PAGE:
The Elegance of Coloring Books & Ecclesiastes


It’s Sunday afternoon, and I’m sitting in our sunroom in front of a bouquet of colored pencils and a coloring book for grown-ups. I open to the first page and press the book down flat in preparation to color for the first time in years.

I choose a green pencil and watch the color slowly fill an empty white space, and then another, and another. While my hand moves delicately and rhythmically, I feel my body and my heart release a long-held sigh.

After several minutes of coloring, I take notice of the quote in the center of the page ~ “He has made everything beautiful in its time.” Ecclesiastes 3:11. As I mindfully color flowers, leaves, and vines, I subconsciously reflect upon the verse.

The words dance across the page over and over with changing emphasis. “He has made everything beautiful in its time…He has made everything beautiful in its time…He has made everything beautiful in its time…He has made everything beautiful in its time.”

As my pencil makes flower petals bloom pink, I think about how desperately I want everything to be beautiful now, in my time, in my way. In a broken world, there is suffering. There is war. People disappoint. Loved ones die. We feel shame. Mama foxes are euthanized. We grieve for that which is lost and for that which never was. Life can be so inelegant.

Looking out the window, a dozen yellow finches match the flowers on my page. The hyacinths are the same shade of purple I hold in my hand. My husband waves as he mows the grass that has finally turned spring green. God colored our world with so much beauty, but it isn’t perfect. By design, it isn’t perfect.

I finish the coloring page and look at it with scrutiny. Oops, that should have been blue. Oh, I went out of the lines there. I close my eyes and reopen them with more faith and acceptance. No, it isn’t perfect, but it sure is beautiful. §

“You can’t be sad when you’re coloring.”
~ a six year old

The Elegance of Precious Things

The pain of losing people we love is magnified by the necessary task of going through their clothing, jewelry, and other possessions. In some twisted Marie Kondo exercise, we must hold each object and ask if it “sparks joy.” The answer is, “No. It does not. Right now, nothing does.”

My sisters could only stay with me for a couple of days after our mother died, so together we faced her belongings the very next day. We numbly went through Mom’s things, each of us making little piles of treasures we wanted to keep.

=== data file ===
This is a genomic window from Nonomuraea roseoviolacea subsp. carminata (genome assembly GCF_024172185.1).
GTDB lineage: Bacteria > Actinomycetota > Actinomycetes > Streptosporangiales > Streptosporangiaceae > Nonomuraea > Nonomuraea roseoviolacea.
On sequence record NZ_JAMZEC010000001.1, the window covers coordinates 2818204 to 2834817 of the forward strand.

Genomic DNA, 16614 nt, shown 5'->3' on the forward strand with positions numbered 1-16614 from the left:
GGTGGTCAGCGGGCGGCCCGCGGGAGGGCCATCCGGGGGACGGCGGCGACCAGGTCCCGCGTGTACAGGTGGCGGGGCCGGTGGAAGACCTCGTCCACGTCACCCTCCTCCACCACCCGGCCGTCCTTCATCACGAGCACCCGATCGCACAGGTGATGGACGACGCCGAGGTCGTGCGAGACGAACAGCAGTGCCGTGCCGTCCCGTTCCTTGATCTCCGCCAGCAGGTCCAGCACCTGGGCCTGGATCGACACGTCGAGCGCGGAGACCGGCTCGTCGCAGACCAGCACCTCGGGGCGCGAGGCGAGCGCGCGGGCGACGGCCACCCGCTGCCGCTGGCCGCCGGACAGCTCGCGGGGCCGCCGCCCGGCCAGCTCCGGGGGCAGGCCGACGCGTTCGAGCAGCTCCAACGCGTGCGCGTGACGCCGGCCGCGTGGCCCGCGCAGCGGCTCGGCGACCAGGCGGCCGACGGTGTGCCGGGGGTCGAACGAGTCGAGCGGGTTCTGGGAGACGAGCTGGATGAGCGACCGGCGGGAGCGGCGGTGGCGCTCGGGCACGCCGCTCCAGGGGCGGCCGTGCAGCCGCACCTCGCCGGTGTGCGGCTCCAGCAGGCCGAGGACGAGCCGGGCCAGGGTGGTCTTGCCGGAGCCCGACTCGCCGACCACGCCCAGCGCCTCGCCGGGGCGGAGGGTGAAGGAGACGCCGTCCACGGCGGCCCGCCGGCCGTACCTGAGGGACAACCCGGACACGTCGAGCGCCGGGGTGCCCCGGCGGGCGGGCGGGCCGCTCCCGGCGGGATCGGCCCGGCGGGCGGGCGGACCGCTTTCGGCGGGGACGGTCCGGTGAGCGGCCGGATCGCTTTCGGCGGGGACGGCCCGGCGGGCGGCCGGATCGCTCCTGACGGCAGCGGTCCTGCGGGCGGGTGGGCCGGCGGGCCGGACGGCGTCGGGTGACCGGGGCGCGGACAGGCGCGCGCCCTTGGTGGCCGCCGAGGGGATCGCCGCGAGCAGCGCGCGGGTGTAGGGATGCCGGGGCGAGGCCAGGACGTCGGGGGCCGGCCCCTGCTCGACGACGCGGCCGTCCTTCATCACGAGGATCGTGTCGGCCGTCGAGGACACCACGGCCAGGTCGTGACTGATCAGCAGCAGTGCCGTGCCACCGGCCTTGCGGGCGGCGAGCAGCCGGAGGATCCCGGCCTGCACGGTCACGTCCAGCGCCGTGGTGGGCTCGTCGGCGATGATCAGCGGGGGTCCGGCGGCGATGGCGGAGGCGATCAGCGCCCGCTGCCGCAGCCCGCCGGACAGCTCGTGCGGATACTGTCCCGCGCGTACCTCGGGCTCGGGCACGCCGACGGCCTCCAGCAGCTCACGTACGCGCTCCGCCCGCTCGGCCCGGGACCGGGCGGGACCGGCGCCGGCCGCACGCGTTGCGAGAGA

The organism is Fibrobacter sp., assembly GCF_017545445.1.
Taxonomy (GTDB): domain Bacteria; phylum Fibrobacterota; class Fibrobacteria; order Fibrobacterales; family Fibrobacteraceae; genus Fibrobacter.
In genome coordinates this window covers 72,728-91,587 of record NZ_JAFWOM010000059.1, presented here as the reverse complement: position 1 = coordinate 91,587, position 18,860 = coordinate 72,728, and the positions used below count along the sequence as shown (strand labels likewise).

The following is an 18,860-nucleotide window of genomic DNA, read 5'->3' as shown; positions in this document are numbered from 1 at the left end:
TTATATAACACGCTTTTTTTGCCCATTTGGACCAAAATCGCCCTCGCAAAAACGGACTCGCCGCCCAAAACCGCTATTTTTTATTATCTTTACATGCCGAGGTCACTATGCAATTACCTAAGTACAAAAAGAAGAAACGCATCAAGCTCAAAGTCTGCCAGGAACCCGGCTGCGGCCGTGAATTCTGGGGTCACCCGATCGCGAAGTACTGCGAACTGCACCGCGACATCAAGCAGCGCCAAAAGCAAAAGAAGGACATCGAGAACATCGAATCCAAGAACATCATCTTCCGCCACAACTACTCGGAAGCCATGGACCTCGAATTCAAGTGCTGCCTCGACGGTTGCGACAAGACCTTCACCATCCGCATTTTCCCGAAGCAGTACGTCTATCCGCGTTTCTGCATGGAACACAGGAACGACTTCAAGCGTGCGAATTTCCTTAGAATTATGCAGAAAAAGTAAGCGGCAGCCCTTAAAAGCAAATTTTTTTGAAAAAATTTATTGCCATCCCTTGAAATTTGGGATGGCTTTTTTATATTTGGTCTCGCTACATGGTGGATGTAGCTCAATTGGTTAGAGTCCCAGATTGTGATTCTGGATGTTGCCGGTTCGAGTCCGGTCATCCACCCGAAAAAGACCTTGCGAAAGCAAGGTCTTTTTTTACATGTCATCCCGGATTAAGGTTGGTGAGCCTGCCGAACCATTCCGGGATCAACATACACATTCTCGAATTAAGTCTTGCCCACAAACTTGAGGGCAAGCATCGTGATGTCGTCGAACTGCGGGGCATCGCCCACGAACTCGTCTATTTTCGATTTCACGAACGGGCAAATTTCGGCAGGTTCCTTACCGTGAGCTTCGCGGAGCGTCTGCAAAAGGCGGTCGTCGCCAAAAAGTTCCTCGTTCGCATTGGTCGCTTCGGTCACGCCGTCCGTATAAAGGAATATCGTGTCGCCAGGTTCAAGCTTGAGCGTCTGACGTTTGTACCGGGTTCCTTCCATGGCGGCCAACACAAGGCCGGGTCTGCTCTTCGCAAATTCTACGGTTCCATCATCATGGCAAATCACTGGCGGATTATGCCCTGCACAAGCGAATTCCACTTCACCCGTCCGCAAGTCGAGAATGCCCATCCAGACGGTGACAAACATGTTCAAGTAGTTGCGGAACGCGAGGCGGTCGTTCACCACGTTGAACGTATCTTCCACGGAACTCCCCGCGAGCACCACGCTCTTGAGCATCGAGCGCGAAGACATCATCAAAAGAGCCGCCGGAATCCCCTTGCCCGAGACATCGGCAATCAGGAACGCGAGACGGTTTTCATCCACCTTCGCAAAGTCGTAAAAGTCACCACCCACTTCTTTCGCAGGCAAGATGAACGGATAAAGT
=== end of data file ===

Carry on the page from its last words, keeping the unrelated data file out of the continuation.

When it came to our mom’s most valuable and sentimental jewelry, there was an easy agreement. My youngest sister felt most attached to her gold charm bracelet. My middle sister would keep our dad’s wedding ring, and I would cherish wearing her gold pavé diamond wedding ring.

My sisters returned home, and over the next couple of days I made several difficult trips to Goodwill to donate my mom’s clothing, shoes, books, and knick-knacks. Employees looked at my puffy eyes sympathetically as I awkwardly retrieved silly things from the boxes, like a banana-shaped bookmark that says, “A banana makes a very messy bookmark.”

I woke in a panic five days after my mother died and gasped, “The ring!” Before the sun was up, I ran through the house looking under furniture, behind drawers, through boxes of costume jewelry and my grandmother’s cedar chest filled with photos and memorabilia.

In a desperate and crazed act, I dumped a full 96-gallon city-issued trash can on the cold garage floor and tore through garbage wailing like an injured animal, not for the loss of the ring but for the loss of my mother.

My frantic search continued out onto our icy driveway. My very kind neighbor, a preacher from South Africa waved me over. We stood in the middle of the snow-packed street in 12-degree temperatures with eyes closed and heads bowed. He prayed for me, for my mom, and for the ring.

As a last-ditch effort, I called Goodwill and told the manager what I had lost. She explained what they did with jewelry that might be valuable and welcomed me to come look through what they had salvaged.

With low expectations, my husband drove me to Goodwill where an employee led me into a cluttered office. My eyes scanned a dusty desk stacked high with detritus. In the center of the desk was a small mound of tangled jewelry. In the center of the mound was my mother’s ring. With shaking hands, I clutched it to my chest and sobbed.

Sometimes it takes a loss to truly understand how much something is worth to us. My mother was a sparkling diamond with a heart of gold. Like all lives, hers was precious and beautiful, as the ring on my hand will forever remind me. §

A Celebration of Life will be held for Lynda Love Fry on Saturday, April 2 from 3-6 pm at Green Hills Country Club in Mt. Vernon, Illinois. Email for more information.